Last fall, Morgan Clamp, a singer and songwriter, opened up the Tonight Bar in Parkdale, what he calls a micro performance space for up-and-coming artists. It’s tiny with a high-end sound system for live music and a quality stage.
“As a singer-songwriter myself, I’ve seen and experienced the reaction to live music over the last 20 years, and thought it was time for a little step back,” he says. “So I created this venue specifically for singer-songwriters, the burgeoning talent who have a better shot at filling the floor here.”
Everything was going very well with quality live music, including a few Juno Award winners gracing the small stage as well as record comedy nights, and then six months deep, COVID-19 hit and everything changed.
It’s been a long wait, and unlike most every other live music venue in the city, Tonight Bar has finally reopened. And Clamp has reopened in a very unique way.
“We knew we had to make it safe for anyone willing to come back,” Clamp says. “So last Thursday, we reopened with a unique two-way monitoring system.”
Patrons can sit on the cosy backyard patio, with a capacity of 16, and watch live music and comedy on the TV screens being broadcast from the stage inside. And, the artists can also see the crowd on the patio and hear the applause.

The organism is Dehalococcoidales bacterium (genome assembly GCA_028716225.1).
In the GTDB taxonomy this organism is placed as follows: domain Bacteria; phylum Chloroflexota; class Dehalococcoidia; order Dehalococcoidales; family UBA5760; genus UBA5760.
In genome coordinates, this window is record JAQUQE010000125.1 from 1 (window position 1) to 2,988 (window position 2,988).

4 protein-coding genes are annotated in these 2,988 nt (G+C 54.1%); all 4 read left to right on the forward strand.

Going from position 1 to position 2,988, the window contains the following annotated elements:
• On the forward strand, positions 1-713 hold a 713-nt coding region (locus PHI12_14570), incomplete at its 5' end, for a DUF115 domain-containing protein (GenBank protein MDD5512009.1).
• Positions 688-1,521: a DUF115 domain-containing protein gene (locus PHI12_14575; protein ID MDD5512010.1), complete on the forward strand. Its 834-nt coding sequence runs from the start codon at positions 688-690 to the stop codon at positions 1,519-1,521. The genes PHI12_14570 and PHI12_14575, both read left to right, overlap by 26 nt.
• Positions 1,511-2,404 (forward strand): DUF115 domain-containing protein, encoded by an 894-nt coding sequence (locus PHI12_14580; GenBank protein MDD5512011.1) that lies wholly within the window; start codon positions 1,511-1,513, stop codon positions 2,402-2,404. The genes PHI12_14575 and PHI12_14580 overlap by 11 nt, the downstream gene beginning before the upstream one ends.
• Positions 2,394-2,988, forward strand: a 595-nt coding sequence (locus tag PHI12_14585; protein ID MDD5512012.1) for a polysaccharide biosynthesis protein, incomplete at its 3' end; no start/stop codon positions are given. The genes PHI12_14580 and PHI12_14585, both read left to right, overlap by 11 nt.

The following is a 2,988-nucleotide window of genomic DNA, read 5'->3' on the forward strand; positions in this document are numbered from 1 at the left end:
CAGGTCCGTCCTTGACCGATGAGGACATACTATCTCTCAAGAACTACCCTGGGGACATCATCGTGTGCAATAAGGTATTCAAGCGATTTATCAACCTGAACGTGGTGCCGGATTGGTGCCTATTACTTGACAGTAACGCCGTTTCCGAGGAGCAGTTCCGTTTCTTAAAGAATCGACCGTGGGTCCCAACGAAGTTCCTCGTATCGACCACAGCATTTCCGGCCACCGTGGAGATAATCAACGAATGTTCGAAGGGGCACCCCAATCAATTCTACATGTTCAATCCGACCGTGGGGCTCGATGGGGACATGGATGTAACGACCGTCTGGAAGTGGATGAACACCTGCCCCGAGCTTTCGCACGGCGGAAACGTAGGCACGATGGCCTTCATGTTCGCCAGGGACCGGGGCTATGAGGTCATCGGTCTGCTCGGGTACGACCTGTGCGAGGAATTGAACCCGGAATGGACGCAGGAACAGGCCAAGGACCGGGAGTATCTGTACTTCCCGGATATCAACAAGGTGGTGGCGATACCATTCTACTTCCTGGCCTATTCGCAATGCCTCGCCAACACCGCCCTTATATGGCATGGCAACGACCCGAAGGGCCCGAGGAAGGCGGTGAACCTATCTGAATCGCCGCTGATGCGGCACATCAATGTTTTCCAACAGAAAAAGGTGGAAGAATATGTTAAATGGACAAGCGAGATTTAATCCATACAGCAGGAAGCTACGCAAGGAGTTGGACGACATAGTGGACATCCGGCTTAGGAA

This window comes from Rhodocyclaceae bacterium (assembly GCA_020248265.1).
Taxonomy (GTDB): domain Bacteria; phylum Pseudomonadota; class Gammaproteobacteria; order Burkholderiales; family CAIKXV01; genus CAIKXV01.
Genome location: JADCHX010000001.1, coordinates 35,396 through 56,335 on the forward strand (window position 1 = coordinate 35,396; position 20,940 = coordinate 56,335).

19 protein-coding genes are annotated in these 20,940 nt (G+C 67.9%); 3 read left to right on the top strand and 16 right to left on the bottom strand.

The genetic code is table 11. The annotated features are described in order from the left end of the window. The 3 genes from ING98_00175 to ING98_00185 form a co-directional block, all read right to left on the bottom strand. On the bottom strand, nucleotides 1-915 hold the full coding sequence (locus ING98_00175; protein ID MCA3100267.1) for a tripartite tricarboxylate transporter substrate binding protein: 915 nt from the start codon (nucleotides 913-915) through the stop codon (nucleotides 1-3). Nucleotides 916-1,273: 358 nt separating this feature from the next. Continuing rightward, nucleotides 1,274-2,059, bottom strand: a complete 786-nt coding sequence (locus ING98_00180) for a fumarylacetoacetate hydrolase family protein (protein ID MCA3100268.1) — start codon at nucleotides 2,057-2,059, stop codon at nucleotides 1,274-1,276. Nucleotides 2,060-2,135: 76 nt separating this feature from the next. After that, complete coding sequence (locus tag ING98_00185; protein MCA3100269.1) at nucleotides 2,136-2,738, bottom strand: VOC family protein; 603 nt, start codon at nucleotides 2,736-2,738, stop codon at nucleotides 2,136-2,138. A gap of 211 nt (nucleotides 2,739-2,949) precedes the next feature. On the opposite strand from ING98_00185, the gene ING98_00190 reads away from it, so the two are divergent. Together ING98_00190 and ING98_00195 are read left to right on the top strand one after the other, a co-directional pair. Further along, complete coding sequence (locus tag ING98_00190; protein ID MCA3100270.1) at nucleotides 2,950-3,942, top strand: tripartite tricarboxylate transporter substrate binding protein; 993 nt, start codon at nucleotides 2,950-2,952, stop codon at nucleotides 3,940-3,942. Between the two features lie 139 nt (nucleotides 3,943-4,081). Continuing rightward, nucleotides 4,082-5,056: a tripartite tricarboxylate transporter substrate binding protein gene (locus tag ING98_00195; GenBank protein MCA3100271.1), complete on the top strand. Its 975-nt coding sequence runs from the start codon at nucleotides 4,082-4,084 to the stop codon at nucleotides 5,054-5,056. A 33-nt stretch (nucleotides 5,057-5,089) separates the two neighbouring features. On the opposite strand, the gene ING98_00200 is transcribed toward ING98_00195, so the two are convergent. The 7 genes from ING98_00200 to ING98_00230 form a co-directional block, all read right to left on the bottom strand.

Inside, the stage has been decked out with protective plexiglass so artists and patrons stay safe while moving around the venue.
Clamp decided not to open up indoors yet, as under new COVID-19 rules the capacity would be just 10 people.
Is it perfect? No. Is it a return of live music to Queen West. Yes, it is.
“The reaction has been great from those who’d seen it. Over the next couple of weeks, we just need to let people know what it is we are doing. We are adapting to the situation rather waiting for the world to resume.”
Clamp hasn’t heard of another venue here or anywhere trying to do what he’s doing, but he thinks clubs need to look for a creative solution in the same way as artists.
“There’s already been great innovations with music in parks, at the end of driveways. Artists have been fantastic about being their own advocates and keeping art going. But venues have been more cautious for a variety of reasons,” he says. “I hope the thirst to see shows live comes back, and that we play a part.”